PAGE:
August Zang and the French Croissant: How Viennoiserie Came to France

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CreateSpace Independent Publishing Platform, May 6, 2009 - 58 pages
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Yes, an Austrian brought the croissant to France - but it wasn't Marie-Antoinette. In 1839, the Parisian press began to mention a new "Viennese Bakery" (Boulangerie Viennoise) and its "exquisite and crisp rolls". August Zang, its founder, had been an artillery officer and would become a press magnate. In his short time in Paris, he not only introduced the "kipfel" - the Austrian crescent roll - but techniques which would one day (in 1920) make the baguette possible. This is a brief look at his bakery and its influence on French baking and at his later career - when he would be called "the father of the Austrian daily press".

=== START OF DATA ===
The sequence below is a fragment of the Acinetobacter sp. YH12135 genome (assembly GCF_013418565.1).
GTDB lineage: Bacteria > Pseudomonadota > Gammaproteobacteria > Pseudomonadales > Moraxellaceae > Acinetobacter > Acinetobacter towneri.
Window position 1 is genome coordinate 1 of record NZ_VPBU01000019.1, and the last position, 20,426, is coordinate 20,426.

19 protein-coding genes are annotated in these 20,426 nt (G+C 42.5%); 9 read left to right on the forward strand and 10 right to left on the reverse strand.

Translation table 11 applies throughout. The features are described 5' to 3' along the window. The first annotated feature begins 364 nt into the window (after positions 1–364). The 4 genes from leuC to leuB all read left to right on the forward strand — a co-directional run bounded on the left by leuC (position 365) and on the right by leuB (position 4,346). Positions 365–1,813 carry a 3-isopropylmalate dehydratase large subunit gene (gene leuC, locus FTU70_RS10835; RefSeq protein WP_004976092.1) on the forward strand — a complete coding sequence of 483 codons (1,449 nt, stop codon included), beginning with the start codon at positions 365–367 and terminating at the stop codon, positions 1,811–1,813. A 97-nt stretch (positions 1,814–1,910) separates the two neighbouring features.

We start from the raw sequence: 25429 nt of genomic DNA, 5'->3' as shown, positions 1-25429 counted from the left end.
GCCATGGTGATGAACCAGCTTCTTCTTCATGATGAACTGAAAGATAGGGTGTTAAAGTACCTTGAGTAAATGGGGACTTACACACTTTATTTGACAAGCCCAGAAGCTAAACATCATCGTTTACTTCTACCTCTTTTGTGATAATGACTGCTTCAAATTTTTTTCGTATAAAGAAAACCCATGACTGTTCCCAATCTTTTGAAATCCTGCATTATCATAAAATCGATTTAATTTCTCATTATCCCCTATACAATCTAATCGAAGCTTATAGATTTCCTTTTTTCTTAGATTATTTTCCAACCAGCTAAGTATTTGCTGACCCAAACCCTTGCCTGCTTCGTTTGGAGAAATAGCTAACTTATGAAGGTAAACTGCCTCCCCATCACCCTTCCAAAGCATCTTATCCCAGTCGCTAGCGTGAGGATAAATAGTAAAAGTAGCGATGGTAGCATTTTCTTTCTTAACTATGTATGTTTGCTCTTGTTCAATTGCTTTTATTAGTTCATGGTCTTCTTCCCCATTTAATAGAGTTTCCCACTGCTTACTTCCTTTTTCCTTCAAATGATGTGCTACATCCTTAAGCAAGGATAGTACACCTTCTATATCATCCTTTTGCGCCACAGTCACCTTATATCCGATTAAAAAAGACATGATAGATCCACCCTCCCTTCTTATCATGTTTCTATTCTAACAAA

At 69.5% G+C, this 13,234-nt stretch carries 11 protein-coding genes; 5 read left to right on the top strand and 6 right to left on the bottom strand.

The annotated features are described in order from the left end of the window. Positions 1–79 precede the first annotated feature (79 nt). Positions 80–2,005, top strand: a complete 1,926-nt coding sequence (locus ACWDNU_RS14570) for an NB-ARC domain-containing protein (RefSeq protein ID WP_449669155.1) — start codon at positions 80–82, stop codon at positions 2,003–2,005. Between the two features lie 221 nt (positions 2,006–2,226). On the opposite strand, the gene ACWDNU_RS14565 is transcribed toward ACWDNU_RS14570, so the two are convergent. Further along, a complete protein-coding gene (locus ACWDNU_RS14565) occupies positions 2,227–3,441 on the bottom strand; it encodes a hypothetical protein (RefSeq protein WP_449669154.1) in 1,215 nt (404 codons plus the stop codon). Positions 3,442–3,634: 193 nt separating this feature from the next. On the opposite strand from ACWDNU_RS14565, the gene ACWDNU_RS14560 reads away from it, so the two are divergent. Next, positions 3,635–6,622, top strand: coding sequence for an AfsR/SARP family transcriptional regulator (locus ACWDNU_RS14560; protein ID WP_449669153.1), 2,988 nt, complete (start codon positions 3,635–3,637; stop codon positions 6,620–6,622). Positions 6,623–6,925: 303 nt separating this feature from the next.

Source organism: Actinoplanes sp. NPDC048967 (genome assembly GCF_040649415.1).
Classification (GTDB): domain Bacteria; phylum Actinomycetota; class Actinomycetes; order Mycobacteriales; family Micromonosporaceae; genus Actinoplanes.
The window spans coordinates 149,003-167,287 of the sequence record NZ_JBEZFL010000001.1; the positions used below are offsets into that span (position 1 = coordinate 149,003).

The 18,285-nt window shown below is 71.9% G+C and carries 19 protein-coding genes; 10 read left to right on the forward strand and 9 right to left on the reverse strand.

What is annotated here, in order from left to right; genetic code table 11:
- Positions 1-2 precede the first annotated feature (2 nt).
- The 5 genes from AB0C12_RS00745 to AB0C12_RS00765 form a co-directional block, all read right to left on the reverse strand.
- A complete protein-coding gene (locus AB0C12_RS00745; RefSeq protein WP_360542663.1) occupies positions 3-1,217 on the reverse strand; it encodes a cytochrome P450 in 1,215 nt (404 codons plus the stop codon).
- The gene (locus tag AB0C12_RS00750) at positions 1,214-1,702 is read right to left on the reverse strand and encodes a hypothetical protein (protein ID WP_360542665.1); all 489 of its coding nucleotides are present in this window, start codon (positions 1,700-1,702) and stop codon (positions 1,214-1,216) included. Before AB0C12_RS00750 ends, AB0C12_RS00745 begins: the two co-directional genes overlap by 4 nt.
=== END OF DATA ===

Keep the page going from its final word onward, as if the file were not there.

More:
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About the author (2009)

Jim Chevallier's essay on the French eighteenth century breakfast is included in "Consuming Culture in the Long Nineteenth Century". His historical cookbooks include "How to Cook a Peacock" (a translation of Taillevent's medieval "Viandier") and two volumes in the "Apres Moi Le Dessert' series (both collections of French eighteenth century recipes).

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